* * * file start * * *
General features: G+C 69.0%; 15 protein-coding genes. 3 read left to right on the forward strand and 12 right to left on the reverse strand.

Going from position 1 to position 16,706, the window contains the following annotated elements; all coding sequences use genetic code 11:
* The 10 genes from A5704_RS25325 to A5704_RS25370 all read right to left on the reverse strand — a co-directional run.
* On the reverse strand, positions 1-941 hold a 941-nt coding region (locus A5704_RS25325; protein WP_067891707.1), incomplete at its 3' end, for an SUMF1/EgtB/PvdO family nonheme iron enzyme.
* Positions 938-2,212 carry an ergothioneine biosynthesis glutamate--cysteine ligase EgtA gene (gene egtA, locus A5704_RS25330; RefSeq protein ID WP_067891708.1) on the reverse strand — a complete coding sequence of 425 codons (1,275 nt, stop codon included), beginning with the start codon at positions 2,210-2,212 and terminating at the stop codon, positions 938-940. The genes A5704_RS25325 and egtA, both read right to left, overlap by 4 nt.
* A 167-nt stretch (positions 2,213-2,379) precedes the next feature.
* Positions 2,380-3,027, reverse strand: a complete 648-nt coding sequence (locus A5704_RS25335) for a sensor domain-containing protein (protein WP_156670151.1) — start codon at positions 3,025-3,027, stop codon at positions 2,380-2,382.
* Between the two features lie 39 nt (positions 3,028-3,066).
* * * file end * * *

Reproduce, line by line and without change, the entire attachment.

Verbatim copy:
General features: G+C 69.0%; 15 protein-coding genes. 3 read left to right on the forward strand and 12 right to left on the reverse strand.

Going from position 1 to position 16,706, the window contains the following annotated elements; all coding sequences use genetic code 11:
* The 10 genes from A5704_RS25325 to A5704_RS25370 all read right to left on the reverse strand — a co-directional run.
* On the reverse strand, positions 1-941 hold a 941-nt coding region (locus A5704_RS25325; protein WP_067891707.1), incomplete at its 3' end, for an SUMF1/EgtB/PvdO family nonheme iron enzyme.
* Positions 938-2,212 carry an ergothioneine biosynthesis glutamate--cysteine ligase EgtA gene (gene egtA, locus A5704_RS25330; RefSeq protein ID WP_067891708.1) on the reverse strand — a complete coding sequence of 425 codons (1,275 nt, stop codon included), beginning with the start codon at positions 2,210-2,212 and terminating at the stop codon, positions 938-940. The genes A5704_RS25325 and egtA, both read right to left, overlap by 4 nt.
* A 167-nt stretch (positions 2,213-2,379) precedes the next feature.
* Positions 2,380-3,027, reverse strand: a complete 648-nt coding sequence (locus A5704_RS25335) for a sensor domain-containing protein (protein WP_156670151.1) — start codon at positions 3,025-3,027, stop codon at positions 2,380-2,382.
* Between the two features lie 39 nt (positions 3,028-3,066).